I had my first day at the races today when I went to Santa Anita and bet on the horses. The San Gabriel Mountains hover over the far side of the track. It’s a beautiful track and it was a good time, despite the fact that I lost some money. In fact my only winning bet of the day was a trifecta that paid $15.40. My excitment about this was much tempered by the old Filipino lady sitting behind me who was laughing her ass off at me about how small the pay off was. But it was a nice enough day at the races.
The first time I read Huckleberry Finn, I must’ve been nine, because I remember padding down the staircase one evening book in hand, and taking a left into the living room where my parents were sitting on the couch.
We moved away from the house I’m remembering when I was in fourth grade, so ten years old might be the upper limit here. I remember the book too. It was one of those editions designed to look old and expensive, with a faux-leather cover that had a padded feel to it, like the back seat of my parents’ minivan. The edges of the thin pages were “gilt,” giving the book a faintly biblical aspect.
I was walking down the stairs with the book in hand because, though a fairly precocious young reader, I’d come across a word I’d never seen before.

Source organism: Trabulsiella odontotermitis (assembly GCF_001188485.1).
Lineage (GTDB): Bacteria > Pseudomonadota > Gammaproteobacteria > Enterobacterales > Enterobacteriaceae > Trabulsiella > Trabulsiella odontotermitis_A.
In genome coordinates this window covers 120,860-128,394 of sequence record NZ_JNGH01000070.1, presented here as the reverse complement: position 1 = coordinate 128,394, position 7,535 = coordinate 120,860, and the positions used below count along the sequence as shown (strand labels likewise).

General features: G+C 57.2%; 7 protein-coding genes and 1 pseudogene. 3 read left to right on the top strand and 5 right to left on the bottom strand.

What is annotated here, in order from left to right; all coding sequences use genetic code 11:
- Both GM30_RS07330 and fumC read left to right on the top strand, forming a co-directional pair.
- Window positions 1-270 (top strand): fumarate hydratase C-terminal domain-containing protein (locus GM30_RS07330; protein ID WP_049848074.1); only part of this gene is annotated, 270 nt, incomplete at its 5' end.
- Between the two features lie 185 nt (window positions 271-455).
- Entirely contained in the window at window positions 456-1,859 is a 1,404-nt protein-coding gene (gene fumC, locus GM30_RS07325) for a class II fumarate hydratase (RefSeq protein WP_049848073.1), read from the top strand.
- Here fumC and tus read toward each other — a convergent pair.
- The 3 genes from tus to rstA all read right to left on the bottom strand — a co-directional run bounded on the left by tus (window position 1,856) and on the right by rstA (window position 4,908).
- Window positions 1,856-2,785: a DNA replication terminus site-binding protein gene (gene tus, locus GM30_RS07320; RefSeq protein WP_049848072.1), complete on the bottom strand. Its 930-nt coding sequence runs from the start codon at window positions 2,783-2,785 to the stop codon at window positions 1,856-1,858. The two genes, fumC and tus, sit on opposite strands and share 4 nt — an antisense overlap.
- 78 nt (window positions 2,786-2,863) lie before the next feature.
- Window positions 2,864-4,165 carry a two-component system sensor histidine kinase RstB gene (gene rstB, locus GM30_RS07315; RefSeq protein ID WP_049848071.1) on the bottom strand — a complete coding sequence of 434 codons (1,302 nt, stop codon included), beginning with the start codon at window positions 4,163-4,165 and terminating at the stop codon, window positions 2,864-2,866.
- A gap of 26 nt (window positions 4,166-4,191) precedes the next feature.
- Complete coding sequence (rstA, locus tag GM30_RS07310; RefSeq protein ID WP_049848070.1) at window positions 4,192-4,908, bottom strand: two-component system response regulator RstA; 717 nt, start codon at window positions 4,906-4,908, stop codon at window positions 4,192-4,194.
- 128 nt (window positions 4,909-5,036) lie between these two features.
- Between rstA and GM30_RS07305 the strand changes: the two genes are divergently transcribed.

I held up the book, open to one of the early pages, and pointed. What does this word “nigger” mean?
My parents, I think, had not planned on doing any more parenting that day — maybe there were glasses of wine sitting on the coffee table — let alone having to carefully explain to a nine-year-old the gravity of this particular word. It wasn’t “where do babies come from?”, but it was close.
Nonetheless, and sensing, I assume, that they had better fully satiate my curiosity lest I bring this word carelessly with me to school the next day, they explained. I paraphrase: “this is a very, very bad word that white people used to call black people. You must never, ever use this word; it’s one of the worst things you can call someone.”
They did not, I note now, take the book away from me.
I went back to my room and kept reading, and eventually, some days or weeks later I finished the book.
To the best of my recollection, despite it appearing six times in the text, I never went back downstairs, book in hand, to ask my parents what the word “slave” meant.